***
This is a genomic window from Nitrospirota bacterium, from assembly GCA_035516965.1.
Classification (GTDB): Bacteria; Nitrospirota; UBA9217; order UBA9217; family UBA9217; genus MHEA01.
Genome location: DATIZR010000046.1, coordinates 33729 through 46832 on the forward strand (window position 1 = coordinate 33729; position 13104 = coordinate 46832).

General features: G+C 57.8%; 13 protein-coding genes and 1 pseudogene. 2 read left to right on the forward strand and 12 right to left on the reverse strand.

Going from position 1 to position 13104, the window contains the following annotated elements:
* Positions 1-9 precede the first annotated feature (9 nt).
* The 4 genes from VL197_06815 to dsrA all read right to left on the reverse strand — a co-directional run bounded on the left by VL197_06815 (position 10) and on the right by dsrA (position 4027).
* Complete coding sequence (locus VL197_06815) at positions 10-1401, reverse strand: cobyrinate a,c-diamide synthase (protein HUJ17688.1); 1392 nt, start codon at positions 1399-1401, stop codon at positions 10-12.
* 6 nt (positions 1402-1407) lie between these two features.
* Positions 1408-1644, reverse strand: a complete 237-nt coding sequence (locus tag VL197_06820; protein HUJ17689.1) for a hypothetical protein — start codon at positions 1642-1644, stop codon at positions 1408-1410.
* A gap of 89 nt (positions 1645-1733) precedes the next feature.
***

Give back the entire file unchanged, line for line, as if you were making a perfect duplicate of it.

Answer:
This is a genomic window from Nitrospirota bacterium, from assembly GCA_035516965.1.
Classification (GTDB): Bacteria; Nitrospirota; UBA9217; order UBA9217; family UBA9217; genus MHEA01.
Genome location: DATIZR010000046.1, coordinates 33729 through 46832 on the forward strand (window position 1 = coordinate 33729; position 13104 = coordinate 46832).

General features: G+C 57.8%; 13 protein-coding genes and 1 pseudogene. 2 read left to right on the forward strand and 12 right to left on the reverse strand.

Going from position 1 to position 13104, the window contains the following annotated elements:
* Positions 1-9 precede the first annotated feature (9 nt).
* The 4 genes from VL197_06815 to dsrA all read right to left on the reverse strand — a co-directional run bounded on the left by VL197_06815 (position 10) and on the right by dsrA (position 4027).
* Complete coding sequence (locus VL197_06815) at positions 10-1401, reverse strand: cobyrinate a,c-diamide synthase (protein HUJ17688.1); 1392 nt, start codon at positions 1399-1401, stop codon at positions 10-12.
* 6 nt (positions 1402-1407) lie between these two features.
* Positions 1408-1644, reverse strand: a complete 237-nt coding sequence (locus tag VL197_06820; protein HUJ17689.1) for a hypothetical protein — start codon at positions 1642-1644, stop codon at positions 1408-1410.
* A gap of 89 nt (positions 1645-1733) precedes the next feature.